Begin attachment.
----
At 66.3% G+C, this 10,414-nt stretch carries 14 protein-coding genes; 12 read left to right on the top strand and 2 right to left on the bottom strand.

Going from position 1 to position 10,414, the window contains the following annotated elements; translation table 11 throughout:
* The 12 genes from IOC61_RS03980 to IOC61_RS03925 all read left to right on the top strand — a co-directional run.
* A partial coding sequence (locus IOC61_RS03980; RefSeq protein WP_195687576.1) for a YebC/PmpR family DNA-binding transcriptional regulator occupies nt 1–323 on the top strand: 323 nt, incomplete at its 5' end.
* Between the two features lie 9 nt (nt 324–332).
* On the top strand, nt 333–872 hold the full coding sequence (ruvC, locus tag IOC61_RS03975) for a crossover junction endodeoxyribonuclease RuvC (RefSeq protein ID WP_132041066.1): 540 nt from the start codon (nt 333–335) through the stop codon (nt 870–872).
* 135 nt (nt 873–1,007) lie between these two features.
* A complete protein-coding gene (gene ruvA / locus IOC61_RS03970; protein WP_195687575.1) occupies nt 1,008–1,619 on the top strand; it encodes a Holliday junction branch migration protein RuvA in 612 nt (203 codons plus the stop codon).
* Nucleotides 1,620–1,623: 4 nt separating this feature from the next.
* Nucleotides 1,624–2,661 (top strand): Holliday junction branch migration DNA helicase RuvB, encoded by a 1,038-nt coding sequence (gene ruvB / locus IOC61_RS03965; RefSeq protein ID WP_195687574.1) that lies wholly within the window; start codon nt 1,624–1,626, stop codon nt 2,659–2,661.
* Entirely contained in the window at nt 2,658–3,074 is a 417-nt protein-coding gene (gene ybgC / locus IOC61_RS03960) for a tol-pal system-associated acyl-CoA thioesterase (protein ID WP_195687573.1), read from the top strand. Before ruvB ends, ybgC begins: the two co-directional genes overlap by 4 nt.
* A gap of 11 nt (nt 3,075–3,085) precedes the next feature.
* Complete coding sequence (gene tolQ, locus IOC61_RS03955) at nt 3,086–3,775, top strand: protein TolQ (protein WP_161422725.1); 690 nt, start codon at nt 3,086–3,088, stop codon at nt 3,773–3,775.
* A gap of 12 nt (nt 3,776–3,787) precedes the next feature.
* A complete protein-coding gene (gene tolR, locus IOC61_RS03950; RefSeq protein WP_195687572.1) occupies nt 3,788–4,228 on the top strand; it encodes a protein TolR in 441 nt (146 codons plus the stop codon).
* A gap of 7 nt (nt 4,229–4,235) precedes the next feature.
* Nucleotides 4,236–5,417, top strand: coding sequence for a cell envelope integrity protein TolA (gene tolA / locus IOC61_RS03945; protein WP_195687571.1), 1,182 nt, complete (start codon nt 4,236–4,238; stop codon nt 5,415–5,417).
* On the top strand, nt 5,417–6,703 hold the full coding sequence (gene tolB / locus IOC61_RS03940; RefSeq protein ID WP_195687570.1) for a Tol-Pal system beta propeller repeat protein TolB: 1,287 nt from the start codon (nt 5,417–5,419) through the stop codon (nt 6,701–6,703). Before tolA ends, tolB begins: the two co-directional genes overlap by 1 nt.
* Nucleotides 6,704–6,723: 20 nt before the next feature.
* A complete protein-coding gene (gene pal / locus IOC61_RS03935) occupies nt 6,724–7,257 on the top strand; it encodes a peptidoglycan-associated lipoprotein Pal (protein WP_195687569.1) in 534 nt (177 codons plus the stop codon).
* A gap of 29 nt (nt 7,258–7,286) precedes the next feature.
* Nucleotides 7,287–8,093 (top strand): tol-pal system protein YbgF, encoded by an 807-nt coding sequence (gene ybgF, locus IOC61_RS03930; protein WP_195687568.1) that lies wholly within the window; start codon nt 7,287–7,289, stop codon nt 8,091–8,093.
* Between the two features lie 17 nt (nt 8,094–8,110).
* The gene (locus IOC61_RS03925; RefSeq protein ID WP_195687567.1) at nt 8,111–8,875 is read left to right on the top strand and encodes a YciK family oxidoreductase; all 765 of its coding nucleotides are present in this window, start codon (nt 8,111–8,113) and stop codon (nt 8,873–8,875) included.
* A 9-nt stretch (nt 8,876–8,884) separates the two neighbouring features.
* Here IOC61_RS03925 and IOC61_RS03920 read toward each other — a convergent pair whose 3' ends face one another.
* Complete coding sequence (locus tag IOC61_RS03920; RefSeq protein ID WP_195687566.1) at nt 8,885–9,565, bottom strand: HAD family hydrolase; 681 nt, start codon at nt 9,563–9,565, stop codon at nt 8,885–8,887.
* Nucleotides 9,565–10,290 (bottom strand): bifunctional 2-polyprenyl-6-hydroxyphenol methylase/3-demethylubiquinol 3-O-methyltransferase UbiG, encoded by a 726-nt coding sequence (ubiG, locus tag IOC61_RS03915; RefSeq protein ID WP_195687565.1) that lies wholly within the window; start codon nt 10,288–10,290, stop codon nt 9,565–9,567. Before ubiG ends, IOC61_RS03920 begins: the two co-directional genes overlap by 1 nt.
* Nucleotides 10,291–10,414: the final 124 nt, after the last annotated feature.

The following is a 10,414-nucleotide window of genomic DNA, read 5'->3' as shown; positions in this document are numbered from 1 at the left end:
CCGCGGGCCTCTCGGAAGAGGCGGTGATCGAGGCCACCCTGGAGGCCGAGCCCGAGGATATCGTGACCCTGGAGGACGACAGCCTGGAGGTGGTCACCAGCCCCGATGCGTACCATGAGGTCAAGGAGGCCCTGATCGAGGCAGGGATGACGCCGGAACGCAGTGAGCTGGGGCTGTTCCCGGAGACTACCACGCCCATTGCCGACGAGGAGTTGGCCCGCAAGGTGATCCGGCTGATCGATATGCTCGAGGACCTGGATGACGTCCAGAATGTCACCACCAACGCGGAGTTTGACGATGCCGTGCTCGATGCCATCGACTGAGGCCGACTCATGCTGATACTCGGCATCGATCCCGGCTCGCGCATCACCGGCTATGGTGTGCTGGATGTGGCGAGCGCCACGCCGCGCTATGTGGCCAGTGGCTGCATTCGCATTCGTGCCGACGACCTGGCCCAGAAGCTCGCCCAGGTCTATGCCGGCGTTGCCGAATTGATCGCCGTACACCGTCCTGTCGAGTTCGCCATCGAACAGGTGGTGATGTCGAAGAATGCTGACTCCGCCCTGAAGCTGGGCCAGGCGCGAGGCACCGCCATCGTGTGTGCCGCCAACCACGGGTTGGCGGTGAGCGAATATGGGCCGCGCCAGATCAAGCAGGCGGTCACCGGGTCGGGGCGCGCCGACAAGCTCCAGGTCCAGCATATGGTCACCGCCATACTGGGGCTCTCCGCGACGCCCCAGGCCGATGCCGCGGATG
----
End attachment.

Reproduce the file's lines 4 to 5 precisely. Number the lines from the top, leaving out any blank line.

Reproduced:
* A partial coding sequence (locus IOC61_RS03980; RefSeq protein WP_195687576.1) for a YebC/PmpR family DNA-binding transcriptional regulator occupies nt 1–323 on the top strand: 323 nt, incomplete at its 5' end.
* Between the two features lie 9 nt (nt 324–332).